Compare the overall test scores or graduation rates of students in the Midwest to the rest of the nation’s, and most states in this region fare quite well — sometimes even at or near the top of U.S. rankings. That certainly is the case for Minnesota, a high-performing state on traditional measures of student achievement. But as Greg Keith, director of school support for the Minnesota Department of Education, notes, that level of achievement is far from uniform among different groups of students.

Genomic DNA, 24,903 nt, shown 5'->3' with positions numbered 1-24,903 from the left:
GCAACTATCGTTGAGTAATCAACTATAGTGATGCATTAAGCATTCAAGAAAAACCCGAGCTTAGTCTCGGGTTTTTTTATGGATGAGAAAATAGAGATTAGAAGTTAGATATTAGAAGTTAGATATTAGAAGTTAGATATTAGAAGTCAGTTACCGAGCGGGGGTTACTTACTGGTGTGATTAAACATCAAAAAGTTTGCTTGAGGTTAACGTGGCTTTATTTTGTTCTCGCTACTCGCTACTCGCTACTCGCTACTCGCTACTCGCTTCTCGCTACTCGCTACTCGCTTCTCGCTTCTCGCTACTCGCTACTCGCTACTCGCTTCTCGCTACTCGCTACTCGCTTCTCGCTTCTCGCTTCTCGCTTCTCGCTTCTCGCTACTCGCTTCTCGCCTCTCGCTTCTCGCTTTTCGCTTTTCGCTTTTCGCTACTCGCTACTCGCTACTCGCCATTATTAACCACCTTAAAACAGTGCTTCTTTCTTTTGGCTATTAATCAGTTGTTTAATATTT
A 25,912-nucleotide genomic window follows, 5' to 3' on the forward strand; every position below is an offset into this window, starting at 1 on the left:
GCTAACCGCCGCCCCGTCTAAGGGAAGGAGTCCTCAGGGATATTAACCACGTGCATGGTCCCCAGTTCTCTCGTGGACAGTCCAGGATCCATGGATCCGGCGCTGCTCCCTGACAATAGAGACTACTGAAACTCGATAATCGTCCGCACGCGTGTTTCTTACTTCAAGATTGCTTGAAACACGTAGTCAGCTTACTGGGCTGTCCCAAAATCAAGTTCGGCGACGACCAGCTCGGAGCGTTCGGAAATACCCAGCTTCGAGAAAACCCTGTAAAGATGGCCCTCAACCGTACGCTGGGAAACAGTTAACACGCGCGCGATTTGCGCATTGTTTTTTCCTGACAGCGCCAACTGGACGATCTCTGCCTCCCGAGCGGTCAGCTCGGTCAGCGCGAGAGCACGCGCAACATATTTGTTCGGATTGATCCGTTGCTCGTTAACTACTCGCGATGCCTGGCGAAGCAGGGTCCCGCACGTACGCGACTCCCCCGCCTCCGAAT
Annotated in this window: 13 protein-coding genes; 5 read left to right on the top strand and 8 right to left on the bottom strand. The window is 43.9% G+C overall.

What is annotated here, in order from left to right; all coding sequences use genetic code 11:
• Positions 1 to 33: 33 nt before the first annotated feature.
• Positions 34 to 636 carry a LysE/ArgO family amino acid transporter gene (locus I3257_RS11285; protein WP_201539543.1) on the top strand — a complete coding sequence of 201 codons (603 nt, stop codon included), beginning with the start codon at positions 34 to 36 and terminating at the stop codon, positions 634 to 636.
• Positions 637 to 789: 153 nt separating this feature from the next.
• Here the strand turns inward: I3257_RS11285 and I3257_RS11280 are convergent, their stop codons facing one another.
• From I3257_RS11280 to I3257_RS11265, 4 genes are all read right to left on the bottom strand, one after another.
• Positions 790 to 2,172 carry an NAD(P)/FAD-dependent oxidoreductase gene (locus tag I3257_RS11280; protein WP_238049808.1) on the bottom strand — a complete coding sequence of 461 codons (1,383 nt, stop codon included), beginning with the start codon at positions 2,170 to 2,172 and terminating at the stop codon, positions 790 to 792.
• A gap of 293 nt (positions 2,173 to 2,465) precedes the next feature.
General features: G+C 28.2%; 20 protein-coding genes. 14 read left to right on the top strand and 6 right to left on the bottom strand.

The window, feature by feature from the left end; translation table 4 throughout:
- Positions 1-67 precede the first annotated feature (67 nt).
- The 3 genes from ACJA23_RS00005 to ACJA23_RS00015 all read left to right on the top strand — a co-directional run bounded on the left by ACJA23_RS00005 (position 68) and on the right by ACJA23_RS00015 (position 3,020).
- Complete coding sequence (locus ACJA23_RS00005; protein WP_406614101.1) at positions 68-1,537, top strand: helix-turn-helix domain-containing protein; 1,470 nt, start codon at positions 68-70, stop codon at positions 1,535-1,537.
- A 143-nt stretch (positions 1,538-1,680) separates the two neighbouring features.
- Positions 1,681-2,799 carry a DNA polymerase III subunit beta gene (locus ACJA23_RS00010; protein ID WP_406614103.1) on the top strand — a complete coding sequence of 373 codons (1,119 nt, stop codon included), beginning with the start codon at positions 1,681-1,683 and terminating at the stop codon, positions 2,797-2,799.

“We could look at our overall scores and say, ‘We’re in the top five [in the nation], so we’re doing it right,’” he says. “It takes a whole change in our mindset to understand we have to do better for our underserved kids.”
Closing the achievement gap — between white and minority students or low-income and higher-income students, for example — is a top priority right now of Minnesota legislators and school administrators alike.